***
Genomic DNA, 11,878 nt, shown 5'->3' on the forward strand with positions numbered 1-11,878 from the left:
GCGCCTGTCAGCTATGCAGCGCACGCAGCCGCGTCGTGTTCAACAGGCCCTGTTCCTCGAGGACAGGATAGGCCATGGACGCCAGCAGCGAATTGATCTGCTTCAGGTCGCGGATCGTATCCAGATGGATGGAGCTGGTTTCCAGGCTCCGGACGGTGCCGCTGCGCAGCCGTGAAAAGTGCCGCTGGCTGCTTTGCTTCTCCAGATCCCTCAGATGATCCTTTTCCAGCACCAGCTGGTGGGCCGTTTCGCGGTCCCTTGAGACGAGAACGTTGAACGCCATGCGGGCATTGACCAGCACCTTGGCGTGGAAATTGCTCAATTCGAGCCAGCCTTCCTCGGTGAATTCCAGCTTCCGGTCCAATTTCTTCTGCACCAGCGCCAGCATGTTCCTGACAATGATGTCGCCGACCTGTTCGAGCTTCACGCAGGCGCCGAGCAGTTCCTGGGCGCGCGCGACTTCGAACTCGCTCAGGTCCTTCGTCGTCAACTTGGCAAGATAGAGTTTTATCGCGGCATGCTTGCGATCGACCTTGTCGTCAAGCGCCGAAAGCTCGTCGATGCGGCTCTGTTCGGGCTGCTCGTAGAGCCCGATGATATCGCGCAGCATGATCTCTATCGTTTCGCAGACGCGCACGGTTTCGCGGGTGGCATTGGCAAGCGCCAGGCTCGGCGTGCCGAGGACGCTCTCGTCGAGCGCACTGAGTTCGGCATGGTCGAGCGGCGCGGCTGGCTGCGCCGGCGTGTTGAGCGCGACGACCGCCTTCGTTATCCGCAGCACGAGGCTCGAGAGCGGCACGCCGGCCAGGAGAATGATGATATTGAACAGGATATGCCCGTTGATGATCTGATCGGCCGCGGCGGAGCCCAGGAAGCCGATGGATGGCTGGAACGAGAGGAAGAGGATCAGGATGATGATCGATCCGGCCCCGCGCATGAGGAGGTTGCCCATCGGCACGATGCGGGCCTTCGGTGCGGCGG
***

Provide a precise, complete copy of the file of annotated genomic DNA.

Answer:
Genomic DNA, 11,878 nt, shown 5'->3' on the forward strand with positions numbered 1-11,878 from the left:
GCGCCTGTCAGCTATGCAGCGCACGCAGCCGCGTCGTGTTCAACAGGCCCTGTTCCTCGAGGACAGGATAGGCCATGGACGCCAGCAGCGAATTGATCTGCTTCAGGTCGCGGATCGTATCCAGATGGATGGAGCTGGTTTCCAGGCTCCGGACGGTGCCGCTGCGCAGCCGTGAAAAGTGCCGCTGGCTGCTTTGCTTCTCCAGATCCCTCAGATGATCCTTTTCCAGCACCAGCTGGTGGGCCGTTTCGCGGTCCCTTGAGACGAGAACGTTGAACGCCATGCGGGCATTGACCAGCACCTTGGCGTGGAAATTGCTCAATTCGAGCCAGCCTTCCTCGGTGAATTCCAGCTTCCGGTCCAATTTCTTCTGCACCAGCGCCAGCATGTTCCTGACAATGATGTCGCCGACCTGTTCGAGCTTCACGCAGGCGCCGAGCAGTTCCTGGGCGCGCGCGACTTCGAACTCGCTCAGGTCCTTCGTCGTCAACTTGGCAAGATAGAGTTTTATCGCGGCATGCTTGCGATCGACCTTGTCGTCAAGCGCCGAAAGCTCGTCGATGCGGCTCTGTTCGGGCTGCTCGTAGAGCCCGATGATATCGCGCAGCATGATCTCTATCGTTTCGCAGACGCGCACGGTTTCGCGGGTGGCATTGGCAAGCGCCAGGCTCGGCGTGCCGAGGACGCTCTCGTCGAGCGCACTGAGTTCGGCATGGTCGAGCGGCGCGGCTGGCTGCGCCGGCGTGTTGAGCGCGACGACCGCCTTCGTTATCCGCAGCACGAGGCTCGAGAGCGGCACGCCGGCCAGGAGAATGATGATATTGAACAGGATATGCCCGTTGATGATCTGATCGGCCGCGGCGGAGCCCAGGAAGCCGATGGATGGCTGGAACGAGAGGAAGAGGATCAGGATGATGATCGATCCGGCCCCGCGCATGAGGAGGTTGCCCATCGGCACGATGCGGGCCTTCGGTGCGGCGG